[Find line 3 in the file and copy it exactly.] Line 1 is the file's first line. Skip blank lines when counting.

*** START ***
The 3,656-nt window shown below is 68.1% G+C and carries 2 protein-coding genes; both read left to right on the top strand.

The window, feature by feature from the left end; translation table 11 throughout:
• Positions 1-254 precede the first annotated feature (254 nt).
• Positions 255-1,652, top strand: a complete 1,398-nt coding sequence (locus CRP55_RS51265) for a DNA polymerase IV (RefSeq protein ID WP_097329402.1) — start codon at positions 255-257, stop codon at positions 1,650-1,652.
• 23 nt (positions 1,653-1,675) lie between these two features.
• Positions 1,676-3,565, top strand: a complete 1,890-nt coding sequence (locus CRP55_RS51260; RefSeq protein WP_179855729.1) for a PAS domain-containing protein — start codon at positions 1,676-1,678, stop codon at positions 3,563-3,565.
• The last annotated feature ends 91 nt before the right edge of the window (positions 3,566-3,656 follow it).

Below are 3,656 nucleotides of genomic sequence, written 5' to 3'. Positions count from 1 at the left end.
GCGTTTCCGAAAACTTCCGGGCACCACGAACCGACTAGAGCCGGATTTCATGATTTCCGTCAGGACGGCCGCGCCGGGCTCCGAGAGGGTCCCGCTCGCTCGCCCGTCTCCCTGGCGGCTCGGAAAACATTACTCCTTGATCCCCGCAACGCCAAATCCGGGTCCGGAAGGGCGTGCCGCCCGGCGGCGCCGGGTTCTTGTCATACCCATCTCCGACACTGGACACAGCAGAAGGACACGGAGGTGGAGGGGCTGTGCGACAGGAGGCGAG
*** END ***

• Positions 1-254 precede the first annotated feature (254 nt).